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Uprising

Tuesday, Jul 30, 2013, 11:29 am

Keystone XL Protesters Converge On The Capital

By Cole Stangler

Bill McKibben’s 350.org helped orchestrate one of the largest civil disobediences in U.S. climate-activism history in August of 2011. More than 1,200 protesters were arrested in Washington D.C. to protest the planned construction of the Keystone XL pipeline. At the time, construction of the pipeline was deemed all but certain, with top energy insiders predicting it to be built by the end of 2011.

Two years later, and thanks to many protests more—including the largest climate justice rally in U.S. history this February—President Obama is still wavering on the construction question. With the pipeline’s northern segment waiting final approval from the State Department, 350.org and its allies gathered in Washington once more this weekend to ramp up their pressure on the administration.

The events were part of 350.org’s Summer Heat, a series of direct actions across the country to draw attention to the Keystone XL pipeline and protest fossil fuel dependence.   

On Friday, 54 people were arrested inside the headquarters of Environmental Resources Management, the third-party contractor that in March downplayed the environmental impact of the pipeline in a report to the State Department. Protesters targeted the firm for failing to disclose its ties to fossil fuel companies standing to profit from the pipeline’s construction. On Saturday, hundreds marched and rallied outside the White House in Lafayette Park, calling on Obama to halt construction of the pipeline and for fossil fuels to “stay in the ground.”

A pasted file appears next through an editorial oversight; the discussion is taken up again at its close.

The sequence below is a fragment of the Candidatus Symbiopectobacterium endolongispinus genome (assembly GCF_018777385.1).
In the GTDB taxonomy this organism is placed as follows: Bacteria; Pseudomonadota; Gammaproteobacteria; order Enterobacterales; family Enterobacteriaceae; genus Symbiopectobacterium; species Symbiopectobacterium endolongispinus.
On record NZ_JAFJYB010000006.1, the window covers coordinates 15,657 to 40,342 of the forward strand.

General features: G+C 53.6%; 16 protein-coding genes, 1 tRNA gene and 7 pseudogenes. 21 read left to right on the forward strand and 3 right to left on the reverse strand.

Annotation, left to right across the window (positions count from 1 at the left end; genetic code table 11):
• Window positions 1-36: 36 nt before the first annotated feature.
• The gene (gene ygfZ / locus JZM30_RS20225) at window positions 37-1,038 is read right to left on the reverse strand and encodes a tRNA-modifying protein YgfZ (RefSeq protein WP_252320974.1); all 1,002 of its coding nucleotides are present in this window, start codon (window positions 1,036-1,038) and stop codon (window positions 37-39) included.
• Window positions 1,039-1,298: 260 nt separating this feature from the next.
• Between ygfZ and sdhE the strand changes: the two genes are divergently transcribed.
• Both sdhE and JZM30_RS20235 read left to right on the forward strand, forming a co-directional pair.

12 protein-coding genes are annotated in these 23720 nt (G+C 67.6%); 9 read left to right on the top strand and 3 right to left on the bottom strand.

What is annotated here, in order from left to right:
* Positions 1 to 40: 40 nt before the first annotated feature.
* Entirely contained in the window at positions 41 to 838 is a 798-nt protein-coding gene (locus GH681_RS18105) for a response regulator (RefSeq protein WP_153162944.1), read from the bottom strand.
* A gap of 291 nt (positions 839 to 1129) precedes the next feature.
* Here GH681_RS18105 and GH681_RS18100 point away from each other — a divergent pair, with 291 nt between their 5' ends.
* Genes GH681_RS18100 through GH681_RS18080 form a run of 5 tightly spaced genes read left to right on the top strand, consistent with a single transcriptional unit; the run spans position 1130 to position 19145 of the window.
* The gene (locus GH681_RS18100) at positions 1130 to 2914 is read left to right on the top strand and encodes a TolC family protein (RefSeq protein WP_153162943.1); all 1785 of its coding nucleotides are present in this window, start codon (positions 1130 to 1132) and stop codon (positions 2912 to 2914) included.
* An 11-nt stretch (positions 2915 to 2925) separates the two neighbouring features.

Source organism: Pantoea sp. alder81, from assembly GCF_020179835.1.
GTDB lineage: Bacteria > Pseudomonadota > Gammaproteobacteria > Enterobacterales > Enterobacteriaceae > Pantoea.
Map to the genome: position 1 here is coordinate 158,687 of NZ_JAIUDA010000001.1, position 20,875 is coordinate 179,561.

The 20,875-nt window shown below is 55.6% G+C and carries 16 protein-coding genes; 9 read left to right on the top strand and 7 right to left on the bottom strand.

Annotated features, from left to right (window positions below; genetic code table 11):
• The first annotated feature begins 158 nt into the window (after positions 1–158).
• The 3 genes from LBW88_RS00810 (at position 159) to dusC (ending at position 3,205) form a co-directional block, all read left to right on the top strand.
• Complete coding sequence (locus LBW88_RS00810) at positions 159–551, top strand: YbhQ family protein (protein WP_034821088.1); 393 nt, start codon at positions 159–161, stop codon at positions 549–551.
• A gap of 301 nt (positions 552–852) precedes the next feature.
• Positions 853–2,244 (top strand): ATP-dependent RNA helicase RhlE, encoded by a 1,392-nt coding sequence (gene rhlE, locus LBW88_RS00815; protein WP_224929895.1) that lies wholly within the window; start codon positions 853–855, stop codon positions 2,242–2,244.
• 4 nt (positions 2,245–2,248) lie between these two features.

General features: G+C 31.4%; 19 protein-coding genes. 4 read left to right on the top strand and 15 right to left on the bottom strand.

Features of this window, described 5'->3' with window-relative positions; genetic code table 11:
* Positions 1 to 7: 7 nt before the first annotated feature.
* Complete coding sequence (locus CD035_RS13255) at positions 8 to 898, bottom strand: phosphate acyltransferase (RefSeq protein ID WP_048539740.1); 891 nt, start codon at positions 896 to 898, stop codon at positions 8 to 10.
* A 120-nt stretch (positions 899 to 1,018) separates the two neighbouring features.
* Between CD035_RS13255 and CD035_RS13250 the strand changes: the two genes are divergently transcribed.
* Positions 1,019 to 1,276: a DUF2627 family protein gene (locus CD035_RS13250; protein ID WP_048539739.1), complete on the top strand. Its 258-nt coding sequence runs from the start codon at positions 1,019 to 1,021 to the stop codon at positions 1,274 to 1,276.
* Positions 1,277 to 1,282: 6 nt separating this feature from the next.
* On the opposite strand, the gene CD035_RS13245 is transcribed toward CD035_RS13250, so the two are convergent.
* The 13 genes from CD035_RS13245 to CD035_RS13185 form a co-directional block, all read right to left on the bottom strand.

Many protesters were taking part in civil disobedience for the first time, like Beverly Kimbel, a 71-year-old grandmother from Asheville, N.C., who sat down with about 40 others in the lobby of the ERM building (a smaller group went upstairs to the ERM office). “I’ve always cared about the environment,” she told In These Times when asked what made her willing to risk arrest for the cause. “It’s sort of like, if not now, when?”

Kimbel was not the only grandparent to be arrested on Friday. In fact, many of the arrestees had just completed the Walk for Our Grandchildren, a 60-mile walk from Camp David to Washington, meant to emphasize the moral imperative of reducing fossil fuel consumption for the sake of future generations. Many of those walkers were drawing attention to the urgency of meaningfully reversing climate change.

“It seems like we’re headed toward some really bad times. We don’t pay attention to what we’re doing right now,” Sandra Lubarsky, 59, a sustainable development professor at Appalachian State University, told In These Times about an hour before being arrested. “I really feel that people who live as long as we have lived ought to have some foresight. And this seemed like a foresight-ful event. We’ve got to bring attention to what we’re doing to the climate.”

Ian Oxenham, 21, a student at Haverford College was also engaging in civil disobedience for the first time. And like a handful of others arrested at the ERM, he works on the divestment movement at his college campus and travelled to Washington for the weekend.

“I feel at this point it’s really become necessary to do as much as possible, given the time we have left, given how important this thing is,” Oxenham says of the pipeline, which NASA scientist James Hansen has famously declared would mean “game over” for the climate if constructed. “Also just for myself, practicing what I preach to a certain degree, not just saying ‘we should be doing this, but I can’t do it for all these various reasons.’”